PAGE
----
The Influence of Ovarian Cancer Induced Peritoneal Carcinomatosis on the Pharmacokinetics of Albendazole in Nude Mice
Cancer Research laboratories, University of New South Wales Department of Surgery, St. George Hospital (SESIAHS), Sydney, NSW 2217, Australia. Anticancer research
(Impact Factor: 1.83).
Angiogenesis in the peritoneal cavity arising from ovarian cancer leads to peritoneal carcinomatosis, malignant ascites formation, morbidity and high mortality. Recent studies in our laboratory have shown albendazole (ABZ) to be a potent inhibitor of angiogenesis and malignant ascites formation. The current study was designed to find the pharmacokinetics of the drug and its major metabolites albendazole sulfoxide (ABZSO) and albendazole sulfone (ABZSO(2)) in an experimental model of ovarian cancer. Additionally, we sought to investigate if the cancer-induced changes in the peritoneal cavity would affect the kinetics of ABZ. On this basis, ABZ was administered 150 mg/kg intraperitoneally to groups of mice bearing peritoneal carcinomatosis and also to groups of healthy mice with no tumor. Blood and peritoneal wash samples were collected for up to 72 h. Concentration of ABZ and its metabolites in the samples were analysed by an established high performance liquid chromatography method. In the healthy mice, drug and metabolite concentrations were found to be low to undetectable. On the contrary, tumor-bearing mice had higher levels of ABZSO in both the plasma and their peritoneal wash. This may at least in part be attributed to the high vascular endothelial growth factor levels present in the peritoneal cavity of the diseased mice. The data obtained in this study suggest that peritoneal carcinomatosis changes ABZ absorption from the peritoneal cavity.
Available from: Martina H Stenzel
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ABSTRACT: Block copolymers were prepared via RAFT polymerization with P(PEGMEMA) as the hydrophilic block to form micelles for the controlled delivery of ABZ. The group contribution method was used to estimate the partial solubility parameters for ABZ and various polymers as potential core-forming block to achieve optimum compatibility. Different ratios between MMA and LMA, a non-compatible monomer, were prepared. Cytotoxicity tests revealed a high toxicity of the ABZ-loaded micelle resulting in 80% cell deaths at a micelle concentration of 10 µg · mL(-1) . Cellular uptake of micelles has been studied using fluorescently labeled micelles, showing that a large fraction of micelles is readily taken up by OVCAR-3 cells. RGD-conjugated micelles were prepared and showed an increased cellular uptake.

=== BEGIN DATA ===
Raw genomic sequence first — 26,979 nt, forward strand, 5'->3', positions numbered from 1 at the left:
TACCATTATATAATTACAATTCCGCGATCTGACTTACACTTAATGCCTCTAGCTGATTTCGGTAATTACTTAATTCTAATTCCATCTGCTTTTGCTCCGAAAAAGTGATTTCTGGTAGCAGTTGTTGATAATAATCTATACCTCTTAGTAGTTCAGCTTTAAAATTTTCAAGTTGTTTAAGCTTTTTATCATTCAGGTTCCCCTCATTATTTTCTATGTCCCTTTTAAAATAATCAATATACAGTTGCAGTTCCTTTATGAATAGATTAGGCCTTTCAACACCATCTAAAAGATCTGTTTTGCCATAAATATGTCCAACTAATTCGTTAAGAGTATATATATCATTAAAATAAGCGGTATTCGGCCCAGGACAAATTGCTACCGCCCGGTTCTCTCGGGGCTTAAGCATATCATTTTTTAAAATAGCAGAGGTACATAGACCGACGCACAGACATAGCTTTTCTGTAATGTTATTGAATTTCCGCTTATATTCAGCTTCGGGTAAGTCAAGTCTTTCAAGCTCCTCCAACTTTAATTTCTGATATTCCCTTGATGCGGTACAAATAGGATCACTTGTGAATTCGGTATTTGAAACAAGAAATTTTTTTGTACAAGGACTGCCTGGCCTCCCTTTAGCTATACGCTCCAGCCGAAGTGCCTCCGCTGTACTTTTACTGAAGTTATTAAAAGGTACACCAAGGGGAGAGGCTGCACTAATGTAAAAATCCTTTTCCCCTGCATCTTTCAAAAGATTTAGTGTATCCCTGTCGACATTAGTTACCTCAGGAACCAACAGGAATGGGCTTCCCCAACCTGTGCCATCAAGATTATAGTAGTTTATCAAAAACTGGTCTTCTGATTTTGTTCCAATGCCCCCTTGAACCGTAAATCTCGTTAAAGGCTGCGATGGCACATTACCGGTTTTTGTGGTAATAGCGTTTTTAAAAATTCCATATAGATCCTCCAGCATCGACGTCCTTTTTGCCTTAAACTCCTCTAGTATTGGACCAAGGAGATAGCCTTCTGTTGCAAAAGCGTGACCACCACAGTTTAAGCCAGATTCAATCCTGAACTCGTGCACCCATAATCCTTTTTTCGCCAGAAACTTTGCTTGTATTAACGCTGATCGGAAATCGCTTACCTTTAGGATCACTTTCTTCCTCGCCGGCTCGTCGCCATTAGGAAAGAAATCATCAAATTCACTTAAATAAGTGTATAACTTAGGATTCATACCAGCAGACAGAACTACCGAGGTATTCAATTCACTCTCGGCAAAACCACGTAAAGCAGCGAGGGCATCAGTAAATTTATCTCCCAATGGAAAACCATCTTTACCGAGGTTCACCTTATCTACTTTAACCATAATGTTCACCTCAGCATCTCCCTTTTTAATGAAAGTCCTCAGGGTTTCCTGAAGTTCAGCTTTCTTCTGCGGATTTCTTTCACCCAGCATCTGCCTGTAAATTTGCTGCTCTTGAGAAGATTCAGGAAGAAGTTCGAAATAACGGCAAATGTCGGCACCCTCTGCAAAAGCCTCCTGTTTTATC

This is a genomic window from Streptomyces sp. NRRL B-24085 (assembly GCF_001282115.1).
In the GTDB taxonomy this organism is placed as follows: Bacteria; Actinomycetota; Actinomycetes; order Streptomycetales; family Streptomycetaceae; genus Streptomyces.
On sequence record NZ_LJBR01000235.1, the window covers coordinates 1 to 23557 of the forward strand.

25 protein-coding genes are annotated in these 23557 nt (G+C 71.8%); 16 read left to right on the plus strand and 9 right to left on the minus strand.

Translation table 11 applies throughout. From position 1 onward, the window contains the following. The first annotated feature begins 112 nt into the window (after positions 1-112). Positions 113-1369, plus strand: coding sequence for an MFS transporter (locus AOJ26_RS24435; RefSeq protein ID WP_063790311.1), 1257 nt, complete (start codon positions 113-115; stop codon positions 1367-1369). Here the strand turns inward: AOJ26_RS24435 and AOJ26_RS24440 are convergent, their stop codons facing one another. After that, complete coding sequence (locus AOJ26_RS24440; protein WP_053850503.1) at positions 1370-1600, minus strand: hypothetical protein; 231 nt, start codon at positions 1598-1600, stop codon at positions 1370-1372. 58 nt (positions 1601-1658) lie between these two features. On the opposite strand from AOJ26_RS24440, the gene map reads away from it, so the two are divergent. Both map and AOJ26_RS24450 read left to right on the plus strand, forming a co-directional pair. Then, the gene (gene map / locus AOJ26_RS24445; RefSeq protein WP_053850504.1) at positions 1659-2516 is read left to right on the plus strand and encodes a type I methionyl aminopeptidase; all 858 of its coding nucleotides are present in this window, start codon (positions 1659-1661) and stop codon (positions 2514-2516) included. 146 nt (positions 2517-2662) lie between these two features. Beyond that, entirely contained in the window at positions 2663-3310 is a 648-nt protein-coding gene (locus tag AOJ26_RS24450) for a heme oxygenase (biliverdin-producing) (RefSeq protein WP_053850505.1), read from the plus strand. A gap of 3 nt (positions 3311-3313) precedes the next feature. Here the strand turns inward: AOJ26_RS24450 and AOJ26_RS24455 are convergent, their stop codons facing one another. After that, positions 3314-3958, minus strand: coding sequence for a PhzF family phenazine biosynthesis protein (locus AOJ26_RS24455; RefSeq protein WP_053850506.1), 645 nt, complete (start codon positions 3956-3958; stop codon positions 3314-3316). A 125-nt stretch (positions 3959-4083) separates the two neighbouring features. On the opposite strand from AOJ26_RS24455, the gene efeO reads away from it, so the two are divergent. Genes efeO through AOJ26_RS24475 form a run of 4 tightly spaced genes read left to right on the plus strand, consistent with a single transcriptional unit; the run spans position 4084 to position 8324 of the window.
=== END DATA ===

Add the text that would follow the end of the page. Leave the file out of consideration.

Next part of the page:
Available from: ncbi.nlm.nih.gov
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ABSTRACT: Glioblastoma multiforme (GBM) is the most common and aggressive brain cancer, and despite treatment advances, patient prognosis
remains poor. During routine animal studies, we serendipitously observed that fenbendazole, a benzimidazole antihelminthic
used to treat pinworm infection, inhibited brain tumor engraftment. Subsequent in vitro and in vivo experiments with benzimidazoles
identified mebendazole as the more promising drug for GBM therapy. In GBM cell lines, mebendazole displayed cytotoxicity,
with half-maximal inhibitory concentrations ranging from 0.1 to 0.3 µM. Mebendazole disrupted microtubule formation in GBM
cells, and in vitro activity was correlated with reduced tubulin polymerization. Subsequently, we showed that mebendazole
significantly extended mean survival up to 63% in syngeneic and xenograft orthotopic mouse glioma models. Mebendazole has
been approved by the US Food and Drug Administration for parasitic infections, has a long track-record of safe human use,
and was effective in our animal models with doses documented as safe in humans. Our findings indicate that mebendazole is
a possible novel anti-brain tumor therapeutic that could be further tested in clinical trials.
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